As shown in the above graphs, the performance is similar to the case where only the vertical element is shortened, but not quite as severe until the lengths are very small. The gain does not drop quite as rapidly and the take off angle changes slowly. The resistive impedance, however, drops quickly and the capacitive reactance rises as the antenna is shrunken.
Essentially, as the antenna shrinks, it changes impedance since the size is too small to be anywhere near resonance. However, since the relative effect of the radials is not decreasing, a substantial part of the energy is lost in a combination of resistive wire losses and ground losses. In trying to feed this antenna when it is small, much of the transmitter power would likely be lost in the resisitance of any coil used in matching, just as described above. Although not as bad as keeping the radials long, this isn't a very efficient antenna when it gets very short.
Since we saw a significantly better performance when the radials were shortened, it might seem possible to try to keep the radials shorter than the vertical element. The idea in doing this would be to minimize the interaction between the radials and ground, while still shortening the vertical element. Unfortunately, although not presented here, the results are not very different from the case where the radials are the same size as the vertical element. It appears that there is little remedy for the problem. If you can keep the vertical element as close to full size as possible, you will be much better off.
of Diameter. We showed in the section on
dipoles that a larger conductor diameter was better and that below AWG #20
wire, the resistive losses in the wire seemed to become important. So far,
all of the antennas in this section were modeled using #14 wire. What
happens if we use larger conductors? To evaluate this, we use a 15 ft
vertical element with a varying diameter while keeping the radials 15 ft
long, but made with #14 wire. The base will still be at 10 ft above an
As the left hand plot shows, when the wire diameter is below about 0.1 in, losses (indicated by the increased resistance) start to get more important and are worse for aluminum than for copper conductors. However, if the diameter stays above about 0.1 in, the effect is minimal. Obviously, since every little bit helps, using as large a diameter as possible is best, but especially above 1 or 2 inches, the effect isn't important. In addition, for diameters larger than about 0.5 - 1 inch, the difference between aluminum and copper conductors is negligable. Also interesting is that there is no difference between copper and aluminum is terms of the reactive (capacitive) impedance and only the resistance is affected by the type of metal.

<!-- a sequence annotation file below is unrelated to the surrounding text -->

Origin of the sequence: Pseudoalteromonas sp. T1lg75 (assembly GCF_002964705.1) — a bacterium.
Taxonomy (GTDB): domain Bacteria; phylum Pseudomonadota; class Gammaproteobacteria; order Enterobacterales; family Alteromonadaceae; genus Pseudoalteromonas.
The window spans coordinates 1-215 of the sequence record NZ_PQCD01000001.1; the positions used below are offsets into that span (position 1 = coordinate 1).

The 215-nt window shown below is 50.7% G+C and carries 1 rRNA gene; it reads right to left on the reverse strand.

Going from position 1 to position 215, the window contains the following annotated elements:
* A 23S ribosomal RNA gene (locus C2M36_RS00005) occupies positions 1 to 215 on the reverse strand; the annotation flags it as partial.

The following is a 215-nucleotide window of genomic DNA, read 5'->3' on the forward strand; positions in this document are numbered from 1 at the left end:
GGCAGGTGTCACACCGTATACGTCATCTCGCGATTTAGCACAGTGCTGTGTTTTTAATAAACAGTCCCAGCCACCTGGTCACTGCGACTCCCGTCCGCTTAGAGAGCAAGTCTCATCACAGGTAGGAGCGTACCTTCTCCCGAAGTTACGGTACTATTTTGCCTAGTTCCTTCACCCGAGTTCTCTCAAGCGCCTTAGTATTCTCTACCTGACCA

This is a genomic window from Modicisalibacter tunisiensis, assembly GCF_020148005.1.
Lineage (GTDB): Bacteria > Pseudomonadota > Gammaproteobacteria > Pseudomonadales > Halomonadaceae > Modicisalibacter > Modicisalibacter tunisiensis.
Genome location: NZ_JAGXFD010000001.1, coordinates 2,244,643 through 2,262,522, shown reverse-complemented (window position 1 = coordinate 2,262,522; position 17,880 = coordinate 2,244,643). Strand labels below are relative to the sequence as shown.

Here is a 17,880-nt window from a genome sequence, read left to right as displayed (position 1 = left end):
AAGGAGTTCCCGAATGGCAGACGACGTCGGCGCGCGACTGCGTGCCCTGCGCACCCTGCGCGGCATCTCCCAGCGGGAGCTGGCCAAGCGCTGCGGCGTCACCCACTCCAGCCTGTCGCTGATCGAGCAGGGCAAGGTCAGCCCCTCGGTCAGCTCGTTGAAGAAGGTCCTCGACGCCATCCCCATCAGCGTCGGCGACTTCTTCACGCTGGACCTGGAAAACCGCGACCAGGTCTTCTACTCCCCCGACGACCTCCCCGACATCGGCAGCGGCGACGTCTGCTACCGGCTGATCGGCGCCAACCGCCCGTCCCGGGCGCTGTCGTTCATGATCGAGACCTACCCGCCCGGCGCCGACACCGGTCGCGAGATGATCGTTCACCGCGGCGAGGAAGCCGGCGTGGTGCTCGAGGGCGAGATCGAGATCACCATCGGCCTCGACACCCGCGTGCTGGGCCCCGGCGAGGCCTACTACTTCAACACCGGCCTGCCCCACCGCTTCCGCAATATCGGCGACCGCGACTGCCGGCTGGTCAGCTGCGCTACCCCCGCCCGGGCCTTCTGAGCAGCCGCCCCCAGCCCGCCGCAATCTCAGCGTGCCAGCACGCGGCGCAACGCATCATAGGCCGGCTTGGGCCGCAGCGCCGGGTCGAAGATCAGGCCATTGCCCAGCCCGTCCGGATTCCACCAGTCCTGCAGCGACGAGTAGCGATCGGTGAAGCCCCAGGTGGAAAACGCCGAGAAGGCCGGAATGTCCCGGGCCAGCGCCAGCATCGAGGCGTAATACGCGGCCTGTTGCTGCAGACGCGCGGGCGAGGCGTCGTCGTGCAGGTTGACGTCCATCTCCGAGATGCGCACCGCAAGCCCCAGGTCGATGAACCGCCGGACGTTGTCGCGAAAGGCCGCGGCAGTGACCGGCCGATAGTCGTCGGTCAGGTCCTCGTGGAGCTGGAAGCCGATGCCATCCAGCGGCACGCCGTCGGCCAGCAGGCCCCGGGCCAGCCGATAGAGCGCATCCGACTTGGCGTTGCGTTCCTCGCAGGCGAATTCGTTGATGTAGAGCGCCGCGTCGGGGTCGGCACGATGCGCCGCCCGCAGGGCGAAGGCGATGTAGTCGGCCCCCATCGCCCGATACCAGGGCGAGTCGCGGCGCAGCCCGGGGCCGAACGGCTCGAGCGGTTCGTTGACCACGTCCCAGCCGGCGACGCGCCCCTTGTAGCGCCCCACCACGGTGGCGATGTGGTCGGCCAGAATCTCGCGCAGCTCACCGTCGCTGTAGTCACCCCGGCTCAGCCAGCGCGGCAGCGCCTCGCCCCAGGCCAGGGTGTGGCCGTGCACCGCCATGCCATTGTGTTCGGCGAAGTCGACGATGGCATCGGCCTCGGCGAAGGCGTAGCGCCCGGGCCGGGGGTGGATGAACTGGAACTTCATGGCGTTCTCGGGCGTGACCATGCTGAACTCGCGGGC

The right hand graph shows the gain as a function of the conductor size. (The take off angle varies very slightly, always around 26 - 28 degrees, so is not shown). As can be seen, copper conductors always give more gain, but for diameters larger than about 0.5 in, the difference between copper and aluminum is small. Generally the larger the diameter, the more gain that will be obtained, but as the diameter gets larger, the benefit is less. It appears that from gain, impedance and structural considerations, 1 - 2 inches is perfectly acceptable and further increases in diameter probably aren't worth the extra weight and cost of metal. After all the total diference between 0.1 and 10 inch diameters is less than 1 dB, which probably wouldn't be noticed.
As a result of looking at various means for shortening a vertical antenna, it seems apparent that we want to keep the vertical element full sized if at all possible. However, when that is not possible, shrinking the antenna can be expected to cause low resistive impedance, high capacitive reactance and problems with low gain due to resistive losses and ground losses. We also have seen that increasing the diameter of the conductor helps minimize losses, but that going to more than 1 or 2 inches diameter isn't usually worth the cost and effort.
This is the end of this 18 page series of articles by W5ALT. Thank you for reading this far!
Also see the "Practical Stuff" Case Studies by W5ALT at http://www.comportco.com/~w5alt/index.php?pg=1
Email Walt - W5ALT (AT) comportco.com